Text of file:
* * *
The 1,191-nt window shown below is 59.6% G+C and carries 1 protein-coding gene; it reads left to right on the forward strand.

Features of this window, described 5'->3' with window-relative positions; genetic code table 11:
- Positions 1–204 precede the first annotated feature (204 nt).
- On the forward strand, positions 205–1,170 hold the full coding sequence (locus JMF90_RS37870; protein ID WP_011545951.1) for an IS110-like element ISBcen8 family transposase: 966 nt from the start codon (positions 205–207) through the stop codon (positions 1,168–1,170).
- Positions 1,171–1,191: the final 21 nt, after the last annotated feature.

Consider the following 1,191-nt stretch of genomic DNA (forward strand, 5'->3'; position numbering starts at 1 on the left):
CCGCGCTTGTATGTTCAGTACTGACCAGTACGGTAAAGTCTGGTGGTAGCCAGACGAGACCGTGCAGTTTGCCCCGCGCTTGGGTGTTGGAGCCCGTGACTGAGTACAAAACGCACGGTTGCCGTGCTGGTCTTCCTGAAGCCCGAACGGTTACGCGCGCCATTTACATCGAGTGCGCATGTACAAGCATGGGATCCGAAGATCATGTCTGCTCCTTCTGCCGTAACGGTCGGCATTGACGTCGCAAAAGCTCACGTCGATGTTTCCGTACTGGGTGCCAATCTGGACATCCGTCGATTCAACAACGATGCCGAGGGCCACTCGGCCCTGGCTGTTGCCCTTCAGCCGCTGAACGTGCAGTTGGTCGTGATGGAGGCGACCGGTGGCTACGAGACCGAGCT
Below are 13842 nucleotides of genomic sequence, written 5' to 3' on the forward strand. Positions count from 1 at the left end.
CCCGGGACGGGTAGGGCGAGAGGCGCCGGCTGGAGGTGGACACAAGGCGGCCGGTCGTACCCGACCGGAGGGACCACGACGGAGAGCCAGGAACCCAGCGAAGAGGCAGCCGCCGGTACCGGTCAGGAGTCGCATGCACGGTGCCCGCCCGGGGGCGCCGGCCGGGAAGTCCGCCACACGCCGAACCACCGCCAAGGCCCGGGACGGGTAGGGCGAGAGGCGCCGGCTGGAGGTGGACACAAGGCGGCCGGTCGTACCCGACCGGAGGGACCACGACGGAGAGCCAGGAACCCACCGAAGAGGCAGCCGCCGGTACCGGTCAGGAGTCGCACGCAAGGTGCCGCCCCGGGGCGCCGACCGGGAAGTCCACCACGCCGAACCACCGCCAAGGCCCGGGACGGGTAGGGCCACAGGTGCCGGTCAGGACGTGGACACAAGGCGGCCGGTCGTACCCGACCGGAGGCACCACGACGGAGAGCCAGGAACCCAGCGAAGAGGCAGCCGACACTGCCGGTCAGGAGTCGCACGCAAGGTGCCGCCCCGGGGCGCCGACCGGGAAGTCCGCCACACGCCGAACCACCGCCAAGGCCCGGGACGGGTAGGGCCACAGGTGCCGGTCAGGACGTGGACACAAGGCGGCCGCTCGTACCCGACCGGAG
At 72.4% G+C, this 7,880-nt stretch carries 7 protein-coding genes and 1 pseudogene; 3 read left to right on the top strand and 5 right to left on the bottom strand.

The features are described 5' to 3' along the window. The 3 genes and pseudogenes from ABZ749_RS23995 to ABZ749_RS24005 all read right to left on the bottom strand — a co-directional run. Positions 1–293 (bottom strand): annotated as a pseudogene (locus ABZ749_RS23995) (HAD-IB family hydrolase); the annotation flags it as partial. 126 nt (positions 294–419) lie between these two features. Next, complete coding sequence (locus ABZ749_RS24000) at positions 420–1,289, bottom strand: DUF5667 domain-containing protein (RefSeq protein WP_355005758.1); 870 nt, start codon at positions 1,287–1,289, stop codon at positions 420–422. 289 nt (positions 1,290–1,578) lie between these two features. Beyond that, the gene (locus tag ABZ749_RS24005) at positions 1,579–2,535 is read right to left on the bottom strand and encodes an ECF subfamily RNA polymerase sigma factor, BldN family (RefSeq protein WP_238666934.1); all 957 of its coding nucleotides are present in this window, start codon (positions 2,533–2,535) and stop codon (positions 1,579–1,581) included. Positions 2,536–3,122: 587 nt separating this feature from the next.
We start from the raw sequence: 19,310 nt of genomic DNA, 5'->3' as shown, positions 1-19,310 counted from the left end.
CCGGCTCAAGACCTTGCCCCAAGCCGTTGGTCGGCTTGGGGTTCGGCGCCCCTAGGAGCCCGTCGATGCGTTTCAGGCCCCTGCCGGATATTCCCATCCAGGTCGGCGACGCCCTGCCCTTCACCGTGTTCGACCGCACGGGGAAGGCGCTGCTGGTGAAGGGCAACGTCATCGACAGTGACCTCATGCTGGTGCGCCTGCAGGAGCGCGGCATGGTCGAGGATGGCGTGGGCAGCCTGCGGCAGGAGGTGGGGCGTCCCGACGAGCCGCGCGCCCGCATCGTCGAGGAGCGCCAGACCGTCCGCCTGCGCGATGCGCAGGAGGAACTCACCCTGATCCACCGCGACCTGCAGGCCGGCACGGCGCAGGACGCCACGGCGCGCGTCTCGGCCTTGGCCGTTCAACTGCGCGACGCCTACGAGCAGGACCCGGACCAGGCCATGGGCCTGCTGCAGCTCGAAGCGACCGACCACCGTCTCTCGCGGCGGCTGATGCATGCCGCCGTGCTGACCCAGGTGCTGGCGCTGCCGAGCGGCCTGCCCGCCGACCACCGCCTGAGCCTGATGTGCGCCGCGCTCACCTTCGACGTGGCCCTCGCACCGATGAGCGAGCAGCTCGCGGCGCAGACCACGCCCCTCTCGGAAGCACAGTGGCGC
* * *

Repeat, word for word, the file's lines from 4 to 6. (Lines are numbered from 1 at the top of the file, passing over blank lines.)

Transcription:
- On the forward strand, positions 205–1,170 hold the full coding sequence (locus JMF90_RS37870; protein ID WP_011545951.1) for an IS110-like element ISBcen8 family transposase: 966 nt from the start codon (positions 205–207) through the stop codon (positions 1,168–1,170).
- Positions 1,171–1,191: the final 21 nt, after the last annotated feature.

Consider the following 1,191-nt stretch of genomic DNA (forward strand, 5'->3'; position numbering starts at 1 on the left):